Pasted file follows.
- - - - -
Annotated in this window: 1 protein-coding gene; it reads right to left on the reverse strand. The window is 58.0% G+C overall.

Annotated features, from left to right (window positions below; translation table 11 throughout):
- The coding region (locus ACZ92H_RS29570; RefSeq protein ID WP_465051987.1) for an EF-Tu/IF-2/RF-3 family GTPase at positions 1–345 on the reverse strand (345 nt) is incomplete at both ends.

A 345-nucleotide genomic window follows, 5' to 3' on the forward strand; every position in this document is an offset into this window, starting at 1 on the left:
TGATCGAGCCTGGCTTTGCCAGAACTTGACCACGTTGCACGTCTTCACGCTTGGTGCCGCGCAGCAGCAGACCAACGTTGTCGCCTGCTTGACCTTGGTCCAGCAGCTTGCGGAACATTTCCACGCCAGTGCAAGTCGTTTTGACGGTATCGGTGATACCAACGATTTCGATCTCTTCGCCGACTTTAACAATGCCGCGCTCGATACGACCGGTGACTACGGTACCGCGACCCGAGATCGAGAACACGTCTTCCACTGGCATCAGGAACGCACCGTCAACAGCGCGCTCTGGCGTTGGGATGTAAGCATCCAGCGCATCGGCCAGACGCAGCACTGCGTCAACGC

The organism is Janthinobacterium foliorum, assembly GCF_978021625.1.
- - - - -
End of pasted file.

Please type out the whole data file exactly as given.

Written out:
Annotated in this window: 1 protein-coding gene; it reads right to left on the reverse strand. The window is 58.0% G+C overall.

Annotated features, from left to right (window positions below; translation table 11 throughout):
- The coding region (locus ACZ92H_RS29570; RefSeq protein ID WP_465051987.1) for an EF-Tu/IF-2/RF-3 family GTPase at positions 1–345 on the reverse strand (345 nt) is incomplete at both ends.

A 345-nucleotide genomic window follows, 5' to 3' on the forward strand; every position in this document is an offset into this window, starting at 1 on the left:
TGATCGAGCCTGGCTTTGCCAGAACTTGACCACGTTGCACGTCTTCACGCTTGGTGCCGCGCAGCAGCAGACCAACGTTGTCGCCTGCTTGACCTTGGTCCAGCAGCTTGCGGAACATTTCCACGCCAGTGCAAGTCGTTTTGACGGTATCGGTGATACCAACGATTTCGATCTCTTCGCCGACTTTAACAATGCCGCGCTCGATACGACCGGTGACTACGGTACCGCGACCCGAGATCGAGAACACGTCTTCCACTGGCATCAGGAACGCACCGTCAACAGCGCGCTCTGGCGTTGGGATGTAAGCATCCAGCGCATCGGCCAGACGCAGCACTGCGTCAACGC

The organism is Janthinobacterium foliorum, assembly GCF_978021625.1.